By Javad Heirannia

Europeans want to preserve JCPOA: Tabatabai

May 25, 2018 - 12:57

Ariane Tabatabai, director of curriculum and an assistant teaching professor at the Georgetown University Edmund A. Walsh School of Foreign Service says “the most important driver behind the Trump administration's decision to withdraw from the JCPOA is domestic politics.”

Fellow at the Harvard Kennedy School’s Belfer Center for Science and International Affairs also adds that “President Trump strives to undo President Obama's legacy.”

“I do believe that the Europeans want to preserve the JCPOA and are trying their best overcome the hurdles created by the U.S. exit from the process,” Tabatabai says the Tehran Times.

Following is the full text of the interview:

Q: The US violated the JCPOA. What are the reasons behind this unilateral revocation?

A: The most important driver behind the Trump administration's decision to withdraw from the JCPOA is domestic politics. First, President Trump strives to undo President Obama's legacy. And the JCPOA was one of Obama's chief foreign policy achievement and legacy. Second, one of Trump's only concrete foreign policy promises on the campaign trail was to undo the JCPOA. So, pulling America out of the JCPOA is essentially a campaign promise being fulfilled to his base.

Q: In regard to Trump's violation of the Iran deal, what are the obligations and responsibilities of the deal's other signatories?

A: If all other parties decide to proceed without the United States, they will all have to uphold their respective ends of the bargain. But it'll be incredibly difficult for the Europeans, in particular, to provide Iran with what it wants out of the JCPOA without some U.S. buy in. The Europeans, both in Brussels and in other capitals, are trying to find solutions to this very problem as we speak.

Q: In a tactful reaction to Trump's Betrayal of Nuclear Deal, Iran said the survival of JCPOA highly depends on firm European guarantees. Since the EU's leverage is not strong enough to bring the US back to reason, shall Iran count on their guarantees?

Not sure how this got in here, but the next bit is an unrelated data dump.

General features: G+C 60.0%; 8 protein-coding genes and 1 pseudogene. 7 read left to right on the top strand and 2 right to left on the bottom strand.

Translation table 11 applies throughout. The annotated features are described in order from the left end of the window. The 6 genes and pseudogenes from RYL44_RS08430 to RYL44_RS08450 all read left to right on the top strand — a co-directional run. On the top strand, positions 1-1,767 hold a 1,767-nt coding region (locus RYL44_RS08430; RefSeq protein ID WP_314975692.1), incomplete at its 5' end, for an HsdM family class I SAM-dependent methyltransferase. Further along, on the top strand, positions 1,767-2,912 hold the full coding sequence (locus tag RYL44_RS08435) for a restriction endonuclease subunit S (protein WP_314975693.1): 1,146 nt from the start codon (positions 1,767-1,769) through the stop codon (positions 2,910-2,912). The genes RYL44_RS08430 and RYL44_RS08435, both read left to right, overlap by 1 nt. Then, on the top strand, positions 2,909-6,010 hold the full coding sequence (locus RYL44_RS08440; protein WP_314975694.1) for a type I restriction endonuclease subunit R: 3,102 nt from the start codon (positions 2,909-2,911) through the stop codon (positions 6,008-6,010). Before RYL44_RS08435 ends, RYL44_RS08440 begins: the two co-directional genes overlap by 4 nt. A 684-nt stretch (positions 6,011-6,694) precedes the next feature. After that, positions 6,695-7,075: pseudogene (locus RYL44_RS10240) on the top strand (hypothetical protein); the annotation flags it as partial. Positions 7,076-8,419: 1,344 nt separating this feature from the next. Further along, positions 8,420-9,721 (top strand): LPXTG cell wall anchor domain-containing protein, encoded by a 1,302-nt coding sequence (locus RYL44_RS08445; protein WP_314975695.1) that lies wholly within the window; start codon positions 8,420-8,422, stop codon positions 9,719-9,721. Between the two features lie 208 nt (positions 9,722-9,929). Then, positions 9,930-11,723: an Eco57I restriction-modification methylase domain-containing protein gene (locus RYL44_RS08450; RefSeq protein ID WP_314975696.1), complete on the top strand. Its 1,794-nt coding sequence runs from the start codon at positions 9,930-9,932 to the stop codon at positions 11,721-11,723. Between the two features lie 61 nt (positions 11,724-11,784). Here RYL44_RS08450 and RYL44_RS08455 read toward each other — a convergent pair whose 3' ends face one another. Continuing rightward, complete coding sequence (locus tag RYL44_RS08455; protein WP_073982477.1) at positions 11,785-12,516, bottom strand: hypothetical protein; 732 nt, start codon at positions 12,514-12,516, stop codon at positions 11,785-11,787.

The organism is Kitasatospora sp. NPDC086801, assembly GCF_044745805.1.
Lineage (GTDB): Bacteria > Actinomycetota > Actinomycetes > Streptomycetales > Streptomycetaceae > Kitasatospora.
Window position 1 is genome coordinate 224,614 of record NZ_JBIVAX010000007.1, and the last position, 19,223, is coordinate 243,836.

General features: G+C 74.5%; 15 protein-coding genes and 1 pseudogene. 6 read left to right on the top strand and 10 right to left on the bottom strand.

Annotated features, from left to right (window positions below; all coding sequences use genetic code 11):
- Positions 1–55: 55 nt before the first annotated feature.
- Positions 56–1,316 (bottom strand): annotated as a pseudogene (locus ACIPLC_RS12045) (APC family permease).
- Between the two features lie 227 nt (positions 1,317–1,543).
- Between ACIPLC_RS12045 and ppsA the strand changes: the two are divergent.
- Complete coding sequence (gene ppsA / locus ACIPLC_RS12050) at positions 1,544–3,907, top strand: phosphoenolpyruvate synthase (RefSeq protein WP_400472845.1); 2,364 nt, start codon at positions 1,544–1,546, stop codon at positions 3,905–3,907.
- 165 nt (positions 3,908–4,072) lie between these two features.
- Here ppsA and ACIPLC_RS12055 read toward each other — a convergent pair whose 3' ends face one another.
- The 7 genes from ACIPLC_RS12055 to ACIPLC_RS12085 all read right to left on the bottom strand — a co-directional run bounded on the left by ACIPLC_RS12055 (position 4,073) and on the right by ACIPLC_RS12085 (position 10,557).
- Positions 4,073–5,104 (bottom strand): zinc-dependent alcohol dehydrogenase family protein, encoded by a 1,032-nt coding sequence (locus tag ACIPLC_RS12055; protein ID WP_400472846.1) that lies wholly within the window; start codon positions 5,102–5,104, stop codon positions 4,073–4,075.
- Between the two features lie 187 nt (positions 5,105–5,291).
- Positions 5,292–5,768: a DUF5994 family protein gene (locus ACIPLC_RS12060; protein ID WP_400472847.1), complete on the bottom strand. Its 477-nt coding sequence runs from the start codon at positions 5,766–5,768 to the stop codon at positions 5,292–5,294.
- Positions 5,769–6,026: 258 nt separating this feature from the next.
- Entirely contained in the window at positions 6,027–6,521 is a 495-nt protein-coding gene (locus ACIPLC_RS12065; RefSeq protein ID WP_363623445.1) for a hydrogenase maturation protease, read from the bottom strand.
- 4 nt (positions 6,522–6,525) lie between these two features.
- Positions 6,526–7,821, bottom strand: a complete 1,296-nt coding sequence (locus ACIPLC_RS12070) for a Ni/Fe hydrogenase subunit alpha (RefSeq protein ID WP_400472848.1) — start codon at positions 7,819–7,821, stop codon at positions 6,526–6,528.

A: I do believe that the Europeans want to preserve the JCPOA and are trying their best overcome the hurdles created by the U.S. exit from the process. That said, there's no doubt that America's economic power, combined with Europe's own interests in other areas and its history of taking a backseat to the United States, make it all very challenging. It's too early to tell if the EU proposed measures will be enough to satisfy Iran.

Q: Will EU dare to invest or have economic engagement with Iran in a situation where the US nuclear related sanctions are back again and the foreign companies face US penalties?

A: The EU is doing what it can at the EU level to minimize the damage of new U.S. sanctions. That said, the EU can't force companies invest in Iran. It can only help them navigate the minefield of doing business with Iran in the current climate. Iran can tackle the challenges that impact its economy and deter businesses to encourage companies to invest in Iran.  

Q: Returning which kind of the sanctions are red line for Iran that will danger its national interest?
A: To my knowledge, there's no clear indication that specific kinds of sanctions are a red line. What needs to meet the Iranian expectation is the total "package" offered by the Europeans, in particular, to keep Iran on board.
 

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